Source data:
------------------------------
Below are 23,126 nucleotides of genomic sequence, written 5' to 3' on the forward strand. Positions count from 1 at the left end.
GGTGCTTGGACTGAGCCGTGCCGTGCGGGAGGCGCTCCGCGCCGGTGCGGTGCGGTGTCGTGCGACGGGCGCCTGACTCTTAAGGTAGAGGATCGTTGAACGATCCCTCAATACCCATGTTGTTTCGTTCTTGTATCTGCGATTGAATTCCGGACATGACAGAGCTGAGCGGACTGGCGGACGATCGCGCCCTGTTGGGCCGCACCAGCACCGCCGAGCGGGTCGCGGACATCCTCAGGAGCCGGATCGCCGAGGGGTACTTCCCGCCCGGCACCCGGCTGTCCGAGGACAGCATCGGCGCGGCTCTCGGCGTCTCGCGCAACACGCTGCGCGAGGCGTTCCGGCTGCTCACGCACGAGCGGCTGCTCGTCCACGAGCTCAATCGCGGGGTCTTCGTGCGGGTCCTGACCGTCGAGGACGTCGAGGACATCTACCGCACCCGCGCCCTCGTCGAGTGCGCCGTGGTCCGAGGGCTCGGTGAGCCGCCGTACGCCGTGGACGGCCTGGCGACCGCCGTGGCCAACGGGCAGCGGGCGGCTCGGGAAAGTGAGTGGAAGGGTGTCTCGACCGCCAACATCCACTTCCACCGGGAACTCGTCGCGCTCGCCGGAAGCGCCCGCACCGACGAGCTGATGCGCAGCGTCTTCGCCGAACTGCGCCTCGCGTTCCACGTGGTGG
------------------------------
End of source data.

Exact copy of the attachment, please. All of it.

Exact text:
Below are 23,126 nucleotides of genomic sequence, written 5' to 3' on the forward strand. Positions count from 1 at the left end.
GGTGCTTGGACTGAGCCGTGCCGTGCGGGAGGCGCTCCGCGCCGGTGCGGTGCGGTGTCGTGCGACGGGCGCCTGACTCTTAAGGTAGAGGATCGTTGAACGATCCCTCAATACCCATGTTGTTTCGTTCTTGTATCTGCGATTGAATTCCGGACATGACAGAGCTGAGCGGACTGGCGGACGATCGCGCCCTGTTGGGCCGCACCAGCACCGCCGAGCGGGTCGCGGACATCCTCAGGAGCCGGATCGCCGAGGGGTACTTCCCGCCCGGCACCCGGCTGTCCGAGGACAGCATCGGCGCGGCTCTCGGCGTCTCGCGCAACACGCTGCGCGAGGCGTTCCGGCTGCTCACGCACGAGCGGCTGCTCGTCCACGAGCTCAATCGCGGGGTCTTCGTGCGGGTCCTGACCGTCGAGGACGTCGAGGACATCTACCGCACCCGCGCCCTCGTCGAGTGCGCCGTGGTCCGAGGGCTCGGTGAGCCGCCGTACGCCGTGGACGGCCTGGCGACCGCCGTGGCCAACGGGCAGCGGGCGGCTCGGGAAAGTGAGTGGAAGGGTGTCTCGACCGCCAACATCCACTTCCACCGGGAACTCGTCGCGCTCGCCGGAAGCGCCCGCACCGACGAGCTGATGCGCAGCGTCTTCGCCGAACTGCGCCTCGCGTTCCACGTGGTGG